It’s January, so Happy New Year and welcome to our first newsletter of 2019! With that in mind, we’re kick-starting this newsletter with a focus on the key employment law developments to help you prepare your business for changes in the coming months. So, here’s your essential round-up …
While the government continues to try to secure a deal, there’s also a drive to prepare the public for a possible ‘no-deal’ Brexit. When it comes to employment law, the government has already published: Workplace Rights If There’s No Brexit Deal, a series of technical notices for a ‘no-deal’ scenario. UK workers are expected to continue with the same rights under UK law (such as paid annual leave), which derive from EU law. Read more here.
Gender Pay Gap
With the 30 March and 4 April 2019 deadlines for Gender Pay Gap Reporting rapidly approaching, we expect that gender pay will continue to be a hot topic in 2019. While recent figures from the Confederation of British Industry’s (CBI) employment trends survey show 93% of businesses are taking action to close the gender pay gap, companies are likely to continue to come under pressure to narrow the gap. Read more here.
Ethnic Pay Gap
Britain’s black and ethnic minority (BAME) workers face a ‘pay penalty’ and earn less than white colleagues in the same jobs, according to the Resolution Foundation, a think tank. It found that 1.9m BAME workers are paid about £3.2bn less than their white counterparts every year. To help tackle ethnic disparities in the workplace, the government has recently concluded a consultation exercise on mandatory ethnicity pay gap reporting. Read more here.
Government’s Good Work Plan
The Government’s Good Work Plan was described by ministers as the largest upgrade to workplace rights in a generation. However, it is important to note that the announcements – which included greater protection to gig-economy workers – are proposals at this stage and not new legislation. Read more here.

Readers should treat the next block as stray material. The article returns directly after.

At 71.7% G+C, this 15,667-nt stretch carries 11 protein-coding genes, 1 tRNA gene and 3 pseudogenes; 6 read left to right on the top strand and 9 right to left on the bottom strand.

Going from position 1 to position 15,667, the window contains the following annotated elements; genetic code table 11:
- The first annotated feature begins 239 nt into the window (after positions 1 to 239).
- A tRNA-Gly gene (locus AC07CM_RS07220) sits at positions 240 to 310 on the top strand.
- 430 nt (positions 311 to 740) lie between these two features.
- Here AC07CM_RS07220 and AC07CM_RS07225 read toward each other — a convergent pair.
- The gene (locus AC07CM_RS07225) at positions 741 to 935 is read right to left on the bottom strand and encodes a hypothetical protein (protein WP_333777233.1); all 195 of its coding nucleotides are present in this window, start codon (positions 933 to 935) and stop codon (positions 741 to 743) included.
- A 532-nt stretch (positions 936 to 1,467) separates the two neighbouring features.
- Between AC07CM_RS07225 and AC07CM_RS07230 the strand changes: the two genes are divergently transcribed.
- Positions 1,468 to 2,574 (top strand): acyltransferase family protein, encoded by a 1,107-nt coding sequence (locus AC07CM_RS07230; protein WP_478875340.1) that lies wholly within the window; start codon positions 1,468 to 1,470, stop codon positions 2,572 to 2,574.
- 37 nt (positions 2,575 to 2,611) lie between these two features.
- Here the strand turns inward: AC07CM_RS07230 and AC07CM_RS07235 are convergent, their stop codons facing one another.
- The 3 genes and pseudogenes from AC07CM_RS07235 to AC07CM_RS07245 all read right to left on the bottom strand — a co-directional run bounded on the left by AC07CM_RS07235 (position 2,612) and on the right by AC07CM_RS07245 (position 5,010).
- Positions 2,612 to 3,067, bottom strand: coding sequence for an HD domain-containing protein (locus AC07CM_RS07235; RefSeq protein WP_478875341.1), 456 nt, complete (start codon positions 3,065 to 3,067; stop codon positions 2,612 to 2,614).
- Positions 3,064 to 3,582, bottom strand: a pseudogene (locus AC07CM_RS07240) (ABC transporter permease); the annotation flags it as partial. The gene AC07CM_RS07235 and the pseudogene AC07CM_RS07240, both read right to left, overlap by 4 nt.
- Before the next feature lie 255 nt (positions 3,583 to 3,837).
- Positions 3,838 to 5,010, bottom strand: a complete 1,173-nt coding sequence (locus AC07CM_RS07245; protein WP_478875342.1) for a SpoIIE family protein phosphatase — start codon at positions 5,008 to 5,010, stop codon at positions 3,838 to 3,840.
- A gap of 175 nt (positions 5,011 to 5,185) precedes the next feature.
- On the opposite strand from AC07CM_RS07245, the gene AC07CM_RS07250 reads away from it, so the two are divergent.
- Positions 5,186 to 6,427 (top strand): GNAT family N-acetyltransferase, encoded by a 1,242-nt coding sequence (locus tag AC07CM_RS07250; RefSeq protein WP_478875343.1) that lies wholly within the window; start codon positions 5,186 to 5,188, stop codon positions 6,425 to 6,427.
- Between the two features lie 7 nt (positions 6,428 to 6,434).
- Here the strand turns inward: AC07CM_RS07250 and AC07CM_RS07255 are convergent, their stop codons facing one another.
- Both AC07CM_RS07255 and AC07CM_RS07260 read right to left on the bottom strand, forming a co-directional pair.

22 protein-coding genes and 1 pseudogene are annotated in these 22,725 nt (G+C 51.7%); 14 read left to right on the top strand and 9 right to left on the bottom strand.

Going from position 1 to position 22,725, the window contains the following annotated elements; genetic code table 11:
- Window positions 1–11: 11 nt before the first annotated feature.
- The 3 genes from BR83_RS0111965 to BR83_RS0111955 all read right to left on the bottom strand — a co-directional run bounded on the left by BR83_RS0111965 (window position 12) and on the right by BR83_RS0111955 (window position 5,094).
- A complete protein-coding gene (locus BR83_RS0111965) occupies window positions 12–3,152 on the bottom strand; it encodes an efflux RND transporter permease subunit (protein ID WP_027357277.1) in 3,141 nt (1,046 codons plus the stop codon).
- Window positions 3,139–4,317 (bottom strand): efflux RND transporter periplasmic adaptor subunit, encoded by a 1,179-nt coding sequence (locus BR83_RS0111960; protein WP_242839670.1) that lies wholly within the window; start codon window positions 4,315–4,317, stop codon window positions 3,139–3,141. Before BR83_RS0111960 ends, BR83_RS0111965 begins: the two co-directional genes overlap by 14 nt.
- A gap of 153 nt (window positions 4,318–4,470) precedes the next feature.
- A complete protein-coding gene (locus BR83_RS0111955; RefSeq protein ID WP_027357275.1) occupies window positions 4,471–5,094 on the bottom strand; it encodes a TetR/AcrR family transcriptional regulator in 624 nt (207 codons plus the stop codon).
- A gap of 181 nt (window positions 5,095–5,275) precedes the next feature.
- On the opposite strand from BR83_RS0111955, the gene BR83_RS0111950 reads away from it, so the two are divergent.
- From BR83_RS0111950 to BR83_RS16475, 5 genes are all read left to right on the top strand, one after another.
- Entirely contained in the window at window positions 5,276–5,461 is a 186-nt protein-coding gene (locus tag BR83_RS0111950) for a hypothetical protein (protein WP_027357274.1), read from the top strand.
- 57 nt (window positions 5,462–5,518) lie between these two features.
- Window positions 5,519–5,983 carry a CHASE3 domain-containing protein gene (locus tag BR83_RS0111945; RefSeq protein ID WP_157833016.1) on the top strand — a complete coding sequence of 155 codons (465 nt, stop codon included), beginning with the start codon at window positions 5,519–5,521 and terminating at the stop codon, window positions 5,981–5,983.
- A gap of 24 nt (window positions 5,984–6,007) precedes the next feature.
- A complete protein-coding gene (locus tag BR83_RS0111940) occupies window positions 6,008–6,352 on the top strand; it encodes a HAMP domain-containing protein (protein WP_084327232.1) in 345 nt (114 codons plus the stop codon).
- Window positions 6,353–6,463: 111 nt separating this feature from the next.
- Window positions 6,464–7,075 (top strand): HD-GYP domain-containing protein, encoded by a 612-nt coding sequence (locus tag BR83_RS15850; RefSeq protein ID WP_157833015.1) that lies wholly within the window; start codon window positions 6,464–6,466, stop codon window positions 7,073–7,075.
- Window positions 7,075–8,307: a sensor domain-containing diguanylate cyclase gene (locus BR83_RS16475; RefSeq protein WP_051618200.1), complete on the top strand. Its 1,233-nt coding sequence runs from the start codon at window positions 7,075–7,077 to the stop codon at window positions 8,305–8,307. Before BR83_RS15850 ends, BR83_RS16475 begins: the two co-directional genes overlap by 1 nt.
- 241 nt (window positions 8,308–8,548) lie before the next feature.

Workers do not automatically lose right to holiday at the end of a holiday year
A recent ECJ case has held that workers have the right to carry over untaken holiday into the next year. This is unless the employer can prove that it enabled the worker to take their entitled leave in the correct year and warned them of the consequences of not doing so. Read more here.
Court Of Appeal Rules That Uber Drivers Are Workers
In the latest ‘gig-economy’ case, the Court of Appeal upheld a 2016 decision ruling that Uber drivers were not self-employed. It found that the taxi and private hire drivers were regular workers who qualify for basic rights such as minimum wage, holiday and sick pay. The case will now be appealed to the Supreme Court. Read more here.
* Last year, the #Metoo campaign took off, with a focus on sexual harassment at work, and non-disclosure agreements (NDAs). And in 2019, it’s likely we will see new proposals to help tackle the issues.
* GDPR – all eyes will be on the Information Commissioner in 2019, when it may issue the first fines for non-compliance.
With these developments in mind, we will be running a series of interactive masterclasses on (i) the use and ethics of NDAs, (ii) how to promote a happier, healthier culture at work and (iii) an update on GDPR. If these are of interest, please contact Beth Eaton at firstname.lastname@example.org to register your details.